Smart Moves You Can Make to Beat Recession (If you are some of the lucky few who's still earning)

Imagine you just woke up from a six-month coma. You're informed that while you were out for the count a new virus spread across the world, claiming more than 500,000 lives and infecting nearly 12 million people worldwide.

That, in turn, caused a nasty recession and the highest unemployment rates in Australia since the Great Depression.

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As if that weren't enough, the killing of an African American man by a Minneapolis police officer, captured on video, sparked global protests in more than 60 countries, with demonstrators demanding racial justice and an end to police violence.

After a moment to collect your breath, you're then told that the Australian stock market has soared by about 20 percent over the past three months, retail sales surged a record 17.7 percent in May and employers added 200,000 jobs to their payrolls in June as businesses nationwide began to reopen.

Pretty weird, right?

It's a mixed-bag picture that we are all waking up to daily. The country is still in the midst of a devastating economic downturn and, with cases on the rise in Victoria and NSW, it's not like COVID-19 has gone anywhere. But as financial conditions improve in some sectors, there are also, undeniably, pockets of opportunity popping up—at least for the three quarters of Australians who still have jobs and can afford to take advantage of them.

If you're among the fortunate ones, here are four smart moves to consider making now.

1. Renovate On the Cheap

As the news of a growing second wave of coronavirus cases spread, mortgage rates hit another all-time in early July, with 30-year fixed-rate loans dropping 2.9 percent. That might make this seem like an ideal time to shop for a new house but it's not; home sales tend to drop dramatically during pandemics, says certified financial planner Brian Lockhart. In fact, in a recent study, about three-quarters of respondents expressed concern about buying a house this year, worried about their ability to safely tour prospective homes, sell their current residence and make mortgage payments.

What it could be an ideal time for instead, taking on a renovation project to make your home more attractive to potential buyers when the market finally normalizes and a lot nicer to live while you're still in it.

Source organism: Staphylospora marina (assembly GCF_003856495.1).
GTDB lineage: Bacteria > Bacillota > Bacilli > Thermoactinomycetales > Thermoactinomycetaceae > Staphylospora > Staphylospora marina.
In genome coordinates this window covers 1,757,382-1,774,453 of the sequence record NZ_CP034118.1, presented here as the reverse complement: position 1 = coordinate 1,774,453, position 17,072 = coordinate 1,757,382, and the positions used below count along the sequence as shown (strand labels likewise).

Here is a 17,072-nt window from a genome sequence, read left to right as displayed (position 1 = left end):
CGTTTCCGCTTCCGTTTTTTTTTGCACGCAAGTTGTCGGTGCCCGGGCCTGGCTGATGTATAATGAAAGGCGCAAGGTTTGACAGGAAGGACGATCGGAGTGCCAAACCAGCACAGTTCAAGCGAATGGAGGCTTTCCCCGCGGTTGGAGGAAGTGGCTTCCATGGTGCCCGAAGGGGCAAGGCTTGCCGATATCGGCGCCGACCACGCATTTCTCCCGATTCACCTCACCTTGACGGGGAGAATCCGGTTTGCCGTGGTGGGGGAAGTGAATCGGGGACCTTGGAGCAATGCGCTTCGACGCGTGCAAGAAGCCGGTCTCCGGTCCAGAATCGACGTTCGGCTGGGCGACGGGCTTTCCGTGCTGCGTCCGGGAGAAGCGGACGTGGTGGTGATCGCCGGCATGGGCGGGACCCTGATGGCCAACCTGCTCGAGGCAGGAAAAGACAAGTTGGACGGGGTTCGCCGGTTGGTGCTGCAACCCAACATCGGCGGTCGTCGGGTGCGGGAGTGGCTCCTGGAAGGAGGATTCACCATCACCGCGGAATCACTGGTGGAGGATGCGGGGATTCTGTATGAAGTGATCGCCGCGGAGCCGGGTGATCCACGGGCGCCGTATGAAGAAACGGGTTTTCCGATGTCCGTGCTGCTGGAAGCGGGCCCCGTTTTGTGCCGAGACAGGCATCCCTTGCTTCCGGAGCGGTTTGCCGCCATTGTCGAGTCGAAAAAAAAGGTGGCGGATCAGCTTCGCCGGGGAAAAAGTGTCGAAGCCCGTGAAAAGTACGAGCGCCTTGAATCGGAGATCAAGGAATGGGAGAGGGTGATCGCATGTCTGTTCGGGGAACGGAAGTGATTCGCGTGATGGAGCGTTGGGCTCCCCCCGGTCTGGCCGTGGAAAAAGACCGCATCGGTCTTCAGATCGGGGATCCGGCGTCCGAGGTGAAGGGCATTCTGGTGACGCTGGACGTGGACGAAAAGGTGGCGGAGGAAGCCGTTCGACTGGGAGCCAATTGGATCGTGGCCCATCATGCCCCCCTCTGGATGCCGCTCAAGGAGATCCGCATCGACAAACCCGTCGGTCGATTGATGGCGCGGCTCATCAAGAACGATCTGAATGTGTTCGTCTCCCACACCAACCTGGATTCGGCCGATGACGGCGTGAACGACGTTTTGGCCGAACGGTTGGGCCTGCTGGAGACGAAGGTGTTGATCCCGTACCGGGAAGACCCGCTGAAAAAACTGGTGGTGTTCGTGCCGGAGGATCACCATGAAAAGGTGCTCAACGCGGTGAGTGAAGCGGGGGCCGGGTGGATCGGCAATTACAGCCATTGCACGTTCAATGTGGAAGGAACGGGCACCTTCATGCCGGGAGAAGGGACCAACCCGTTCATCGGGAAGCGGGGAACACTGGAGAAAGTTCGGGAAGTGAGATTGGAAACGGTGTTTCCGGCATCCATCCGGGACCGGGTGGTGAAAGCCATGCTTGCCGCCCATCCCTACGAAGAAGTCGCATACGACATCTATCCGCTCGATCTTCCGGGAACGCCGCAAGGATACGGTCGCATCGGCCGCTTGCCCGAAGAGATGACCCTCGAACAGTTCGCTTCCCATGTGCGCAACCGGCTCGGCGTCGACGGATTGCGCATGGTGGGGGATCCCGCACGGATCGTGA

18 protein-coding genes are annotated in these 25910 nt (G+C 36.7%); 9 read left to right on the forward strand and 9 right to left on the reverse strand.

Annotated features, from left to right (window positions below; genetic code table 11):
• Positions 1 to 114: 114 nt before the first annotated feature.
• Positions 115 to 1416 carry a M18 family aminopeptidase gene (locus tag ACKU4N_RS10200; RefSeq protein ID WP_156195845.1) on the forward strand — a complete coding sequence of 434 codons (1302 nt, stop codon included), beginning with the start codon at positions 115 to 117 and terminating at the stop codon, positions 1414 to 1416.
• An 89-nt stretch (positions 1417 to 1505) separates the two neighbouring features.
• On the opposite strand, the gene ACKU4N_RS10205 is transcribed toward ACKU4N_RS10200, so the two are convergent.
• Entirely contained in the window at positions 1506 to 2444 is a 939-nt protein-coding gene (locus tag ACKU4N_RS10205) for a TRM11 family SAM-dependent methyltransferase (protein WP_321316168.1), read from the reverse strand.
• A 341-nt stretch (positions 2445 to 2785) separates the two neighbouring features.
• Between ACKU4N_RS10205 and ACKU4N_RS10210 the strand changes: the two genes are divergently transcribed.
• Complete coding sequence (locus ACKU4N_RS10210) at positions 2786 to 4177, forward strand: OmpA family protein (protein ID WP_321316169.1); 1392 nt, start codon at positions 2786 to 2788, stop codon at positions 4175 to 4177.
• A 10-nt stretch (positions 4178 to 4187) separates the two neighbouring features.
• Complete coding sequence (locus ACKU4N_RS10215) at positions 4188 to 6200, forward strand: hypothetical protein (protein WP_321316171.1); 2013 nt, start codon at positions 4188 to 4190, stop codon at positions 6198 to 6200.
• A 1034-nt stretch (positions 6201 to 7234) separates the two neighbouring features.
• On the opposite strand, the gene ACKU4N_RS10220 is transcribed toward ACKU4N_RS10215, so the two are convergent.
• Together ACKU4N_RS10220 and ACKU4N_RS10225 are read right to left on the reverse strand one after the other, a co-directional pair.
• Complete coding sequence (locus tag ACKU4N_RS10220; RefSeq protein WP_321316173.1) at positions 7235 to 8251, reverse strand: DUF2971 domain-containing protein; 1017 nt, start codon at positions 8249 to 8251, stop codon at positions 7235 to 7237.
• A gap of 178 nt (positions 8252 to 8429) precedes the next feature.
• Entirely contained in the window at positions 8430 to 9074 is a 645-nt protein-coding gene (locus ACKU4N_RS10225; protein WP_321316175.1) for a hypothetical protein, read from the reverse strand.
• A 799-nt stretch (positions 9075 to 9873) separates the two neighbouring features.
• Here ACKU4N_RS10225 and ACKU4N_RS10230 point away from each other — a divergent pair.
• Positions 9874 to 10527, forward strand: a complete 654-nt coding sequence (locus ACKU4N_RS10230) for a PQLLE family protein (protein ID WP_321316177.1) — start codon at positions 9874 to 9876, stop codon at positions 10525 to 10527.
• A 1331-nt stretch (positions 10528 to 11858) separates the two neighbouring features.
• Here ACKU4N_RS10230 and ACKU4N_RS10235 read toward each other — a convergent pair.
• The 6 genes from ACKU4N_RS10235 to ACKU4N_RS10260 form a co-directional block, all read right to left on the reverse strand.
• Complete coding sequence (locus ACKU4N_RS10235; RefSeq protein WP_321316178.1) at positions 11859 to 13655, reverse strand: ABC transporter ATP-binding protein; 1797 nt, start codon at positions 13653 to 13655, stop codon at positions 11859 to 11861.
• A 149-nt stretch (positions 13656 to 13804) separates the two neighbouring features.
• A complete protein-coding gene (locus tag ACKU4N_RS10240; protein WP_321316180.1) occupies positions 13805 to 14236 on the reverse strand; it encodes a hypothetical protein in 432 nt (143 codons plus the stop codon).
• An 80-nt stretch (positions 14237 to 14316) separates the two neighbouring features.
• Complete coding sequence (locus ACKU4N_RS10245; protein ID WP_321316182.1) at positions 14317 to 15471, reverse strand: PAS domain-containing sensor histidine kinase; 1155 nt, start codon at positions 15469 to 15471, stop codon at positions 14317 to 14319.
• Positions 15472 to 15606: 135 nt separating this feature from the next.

If your home has gone up in value, you can take advantage of today's historically low mortgage rates and raise funds to renovate inexpensively with a cash-out refinancing of your current loan.

2. Slash Your Credit Card Interest

In fact, after the Reserve Bank slashed its benchmark rate to 0.5% earlier this year in response to the pandemic, most borrowing rates are low these days. One notable exception: Rates on credit cards remain stubbornly high, at 19% on average for accounts that charge interest. That's a full three percentage points above where rates were in 2015.

Erasing that high-rate debt can immediately improve your bottom line. The average credit card user has a balance greater than $6,000 which can result in hundreds of dollars in interest charges a year.

Before searching on a personal loan aggregator online for the best deals, check with your local credit union. These institutions often offer lower rates than banks and other lenders.

3. Nab a Deal on a New Car

Shoppers, understandably, haven't been inclined to look for new wheels lately. Inquiries for auto loans among the most creditworthy borrowers dropped by half in April, and sales have continued to sputter, and are expected to be down for the rest of the year.

4. Grow Your Retirement Savings

Personal finance adviser told folks not to abandon stocks in their Superannuation just because these investments fell into one of the swiftest bear markets in history when the pandemic hit. Most savers, but not all, heeded the call.

According to sources, of the 7 percent of people who made changes to their investments from February to May during the worst of the carnage, nearly one in five sold stocks.

The exodus was even steeper among older savers: Of the 7.4 percent of investors age 65 and older who made changes, nearly a third cashed out some of their stocks, thereby turning what had been losses on paper into the real thing at a period of their lives when they have less time available to make up the difference.

Those savers, young and older, missed out on one of the most dramatic rebounds in market history, the moral of the story: You can't let big news events derail your plans.

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